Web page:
This consultation sets out supplementary guidance to the FSB Principles and Standards on Sound Compensation Practices.

The proposed guidance has been developed in collaboration with the standard-setting bodies and it supplements the Principles and Standards, which note that compensation should be adjusted for all types of risk. Once finalised, the guidance will provide firms and supervisors with a framework to consider how compensation practices and tools, such as in-year bonus adjustments, malus and clawback, can be used to reduce misconduct risk and address misconduct incidents.

The guidance, like the Principles and Standards, will apply to financial institutions that competent authorities consider significant for the purpose of the Principles and Standards. The guidance does not establish additional principles or standards beyond those already set out in the Principles and Standards and it has been developed in the form of recommendations on better practices. It highlights eight considerations that are relevant for firms and supervisors in terms of governance of compensation and misconduct risk, effective alignment of compensation and misconduct risk and supervision of compensation and misconduct risk.

The Principles and Standards were published in 2009, in the aftermath of the global financial crisis. They have been implemented across FSB member jurisdictions. Since the issuance of the Principles and Standards, supervisors and firms have directed significant attention to improving the link between risk governance and compensation practices to more effectively align compensation with sound risk-taking behaviour, with a view to the institution’s long-term health.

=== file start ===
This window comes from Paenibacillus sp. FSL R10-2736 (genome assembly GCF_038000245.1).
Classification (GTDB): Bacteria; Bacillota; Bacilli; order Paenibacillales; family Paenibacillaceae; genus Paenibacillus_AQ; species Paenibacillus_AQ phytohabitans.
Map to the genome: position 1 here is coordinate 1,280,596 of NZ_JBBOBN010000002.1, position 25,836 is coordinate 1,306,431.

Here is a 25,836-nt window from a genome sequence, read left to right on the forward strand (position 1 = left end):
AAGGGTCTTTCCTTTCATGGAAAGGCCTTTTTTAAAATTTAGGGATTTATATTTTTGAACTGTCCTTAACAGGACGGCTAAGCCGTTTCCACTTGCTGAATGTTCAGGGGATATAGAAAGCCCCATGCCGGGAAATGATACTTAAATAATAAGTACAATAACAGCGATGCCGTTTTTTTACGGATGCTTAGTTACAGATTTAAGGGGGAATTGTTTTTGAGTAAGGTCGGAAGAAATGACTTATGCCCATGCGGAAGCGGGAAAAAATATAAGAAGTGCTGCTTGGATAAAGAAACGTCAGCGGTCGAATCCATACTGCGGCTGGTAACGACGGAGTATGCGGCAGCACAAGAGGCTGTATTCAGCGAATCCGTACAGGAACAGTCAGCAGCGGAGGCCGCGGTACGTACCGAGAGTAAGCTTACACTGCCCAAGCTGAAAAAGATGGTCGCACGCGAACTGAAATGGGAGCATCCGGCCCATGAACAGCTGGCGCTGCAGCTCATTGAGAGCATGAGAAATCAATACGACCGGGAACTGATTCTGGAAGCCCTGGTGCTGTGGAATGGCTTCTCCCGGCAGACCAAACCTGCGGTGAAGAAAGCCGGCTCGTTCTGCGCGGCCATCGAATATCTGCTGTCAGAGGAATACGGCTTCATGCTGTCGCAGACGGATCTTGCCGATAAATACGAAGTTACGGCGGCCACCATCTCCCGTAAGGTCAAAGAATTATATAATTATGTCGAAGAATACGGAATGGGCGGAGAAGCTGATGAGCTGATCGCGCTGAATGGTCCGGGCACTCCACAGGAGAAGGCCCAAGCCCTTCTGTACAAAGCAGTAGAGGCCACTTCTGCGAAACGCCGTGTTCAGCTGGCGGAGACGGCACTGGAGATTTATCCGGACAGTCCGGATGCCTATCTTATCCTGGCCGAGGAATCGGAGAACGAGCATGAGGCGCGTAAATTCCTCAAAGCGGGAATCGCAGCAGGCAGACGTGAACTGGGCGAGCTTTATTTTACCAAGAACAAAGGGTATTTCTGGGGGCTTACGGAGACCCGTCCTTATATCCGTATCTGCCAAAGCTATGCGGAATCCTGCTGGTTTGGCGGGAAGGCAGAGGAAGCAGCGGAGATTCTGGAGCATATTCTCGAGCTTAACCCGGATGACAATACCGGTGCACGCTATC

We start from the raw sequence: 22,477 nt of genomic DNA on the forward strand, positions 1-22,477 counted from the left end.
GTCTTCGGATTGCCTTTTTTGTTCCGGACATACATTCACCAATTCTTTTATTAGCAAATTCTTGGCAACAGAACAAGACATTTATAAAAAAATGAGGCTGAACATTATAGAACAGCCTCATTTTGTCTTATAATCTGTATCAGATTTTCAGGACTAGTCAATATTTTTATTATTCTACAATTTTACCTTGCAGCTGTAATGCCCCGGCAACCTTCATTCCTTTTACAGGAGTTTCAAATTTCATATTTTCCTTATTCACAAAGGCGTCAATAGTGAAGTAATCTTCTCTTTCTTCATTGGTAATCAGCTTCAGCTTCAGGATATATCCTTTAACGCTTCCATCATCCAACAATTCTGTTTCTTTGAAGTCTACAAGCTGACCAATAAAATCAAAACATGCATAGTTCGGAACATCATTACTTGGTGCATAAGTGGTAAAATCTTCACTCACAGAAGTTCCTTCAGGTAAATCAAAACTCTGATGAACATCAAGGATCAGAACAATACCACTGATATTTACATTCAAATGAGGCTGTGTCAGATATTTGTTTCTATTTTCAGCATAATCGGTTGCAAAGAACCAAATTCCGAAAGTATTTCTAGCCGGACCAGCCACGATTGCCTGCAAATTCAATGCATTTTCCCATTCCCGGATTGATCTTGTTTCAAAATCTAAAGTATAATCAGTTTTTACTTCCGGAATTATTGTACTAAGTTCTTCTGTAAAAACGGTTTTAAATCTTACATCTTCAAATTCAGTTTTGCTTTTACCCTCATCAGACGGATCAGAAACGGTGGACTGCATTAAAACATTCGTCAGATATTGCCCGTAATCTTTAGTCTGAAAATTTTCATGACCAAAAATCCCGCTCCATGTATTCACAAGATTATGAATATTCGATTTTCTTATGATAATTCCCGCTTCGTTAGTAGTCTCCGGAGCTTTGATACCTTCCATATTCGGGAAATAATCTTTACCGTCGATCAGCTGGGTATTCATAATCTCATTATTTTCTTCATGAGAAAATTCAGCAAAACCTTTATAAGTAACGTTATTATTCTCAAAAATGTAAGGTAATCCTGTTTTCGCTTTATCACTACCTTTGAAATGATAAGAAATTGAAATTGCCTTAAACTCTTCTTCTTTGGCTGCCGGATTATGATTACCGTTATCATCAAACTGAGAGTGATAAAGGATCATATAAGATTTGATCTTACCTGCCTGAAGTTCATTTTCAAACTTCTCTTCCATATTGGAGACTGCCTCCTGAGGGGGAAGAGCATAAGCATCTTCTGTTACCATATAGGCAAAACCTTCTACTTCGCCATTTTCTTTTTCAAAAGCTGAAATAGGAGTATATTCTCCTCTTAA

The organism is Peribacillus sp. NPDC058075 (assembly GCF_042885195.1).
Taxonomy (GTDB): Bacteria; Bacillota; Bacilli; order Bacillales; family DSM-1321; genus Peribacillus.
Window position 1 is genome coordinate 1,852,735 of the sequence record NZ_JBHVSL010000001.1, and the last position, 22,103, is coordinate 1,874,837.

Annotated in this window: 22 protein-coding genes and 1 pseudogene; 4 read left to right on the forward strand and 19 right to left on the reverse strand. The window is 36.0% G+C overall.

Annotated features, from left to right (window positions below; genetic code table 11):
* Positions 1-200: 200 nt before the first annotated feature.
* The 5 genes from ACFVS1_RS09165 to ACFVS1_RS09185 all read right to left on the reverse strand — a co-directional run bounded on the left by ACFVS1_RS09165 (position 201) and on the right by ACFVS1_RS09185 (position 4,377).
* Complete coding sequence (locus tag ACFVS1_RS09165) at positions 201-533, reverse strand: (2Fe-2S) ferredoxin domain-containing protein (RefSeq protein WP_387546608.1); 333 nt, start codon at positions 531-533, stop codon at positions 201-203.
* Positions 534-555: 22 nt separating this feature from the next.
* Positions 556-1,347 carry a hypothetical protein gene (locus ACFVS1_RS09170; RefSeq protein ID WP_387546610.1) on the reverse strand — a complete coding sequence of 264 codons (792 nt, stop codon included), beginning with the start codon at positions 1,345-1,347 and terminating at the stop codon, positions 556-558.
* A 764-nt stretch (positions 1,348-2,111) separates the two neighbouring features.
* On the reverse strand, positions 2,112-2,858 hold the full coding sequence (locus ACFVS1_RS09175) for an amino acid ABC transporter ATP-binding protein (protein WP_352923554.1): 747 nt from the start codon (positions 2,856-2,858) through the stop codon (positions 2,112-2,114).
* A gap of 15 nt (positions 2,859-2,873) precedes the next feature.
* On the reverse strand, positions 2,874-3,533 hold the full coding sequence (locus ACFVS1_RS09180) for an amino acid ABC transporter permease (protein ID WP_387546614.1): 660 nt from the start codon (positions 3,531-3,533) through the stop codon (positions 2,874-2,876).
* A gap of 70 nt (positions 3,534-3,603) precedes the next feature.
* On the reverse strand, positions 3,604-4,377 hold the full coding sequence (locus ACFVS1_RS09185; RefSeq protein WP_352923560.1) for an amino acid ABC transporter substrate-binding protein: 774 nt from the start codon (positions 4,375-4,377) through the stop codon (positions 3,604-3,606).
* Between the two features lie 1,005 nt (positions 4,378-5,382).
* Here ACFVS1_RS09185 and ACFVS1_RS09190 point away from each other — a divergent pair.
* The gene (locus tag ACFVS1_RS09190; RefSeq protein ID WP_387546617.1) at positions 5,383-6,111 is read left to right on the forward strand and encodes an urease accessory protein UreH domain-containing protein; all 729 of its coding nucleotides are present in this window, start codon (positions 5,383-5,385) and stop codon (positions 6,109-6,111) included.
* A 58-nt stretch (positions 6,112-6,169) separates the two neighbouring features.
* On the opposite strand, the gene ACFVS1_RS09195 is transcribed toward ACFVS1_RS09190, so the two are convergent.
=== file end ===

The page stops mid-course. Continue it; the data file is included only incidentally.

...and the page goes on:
Recent events related to misconduct have focused the attention of many supervisors and financial institutions more intensively on the need to develop robust frameworks for identifying, preventing and remedying misconduct. Compensation and related performance management mechanisms help signal the importance that financial institutions place on prudent management of risk and acceptable standards of behaviour, including compliance with related laws, regulations and supervisory expectations. Compensation tools, along with other measures, can play an important role in addressing misconduct risk by providing both ex ante incentives for good conduct and ex post adjustment mechanisms that ensure appropriate accountability. To ensure such accountability, firms should have tools available to consider using when misconduct occurs. Therefore in 2016, the FSB agreed to develop guidance on better practice regarding the application of the Principles & Standards to misconduct risk.

The consultation is part of the FSB’s broader misconduct workplan launched in May 2015. The FSB’s workplan covers: (i) examining whether reforms to incentives, for instance to governance and compensation structures, are having sufficient effect on reducing misconduct; (ii) improving global standards of conduct in the fixed income, commodities and currency markets; and (iii) reforming the governance of major benchmarks.

The FSB welcomes comments and responses to the consultation by 30 August 2017. Responses should be sent to with “P&S guidance consultation” in the e-mail subject line. Responses will be published on the FSB website unless respondents expressly request otherwise.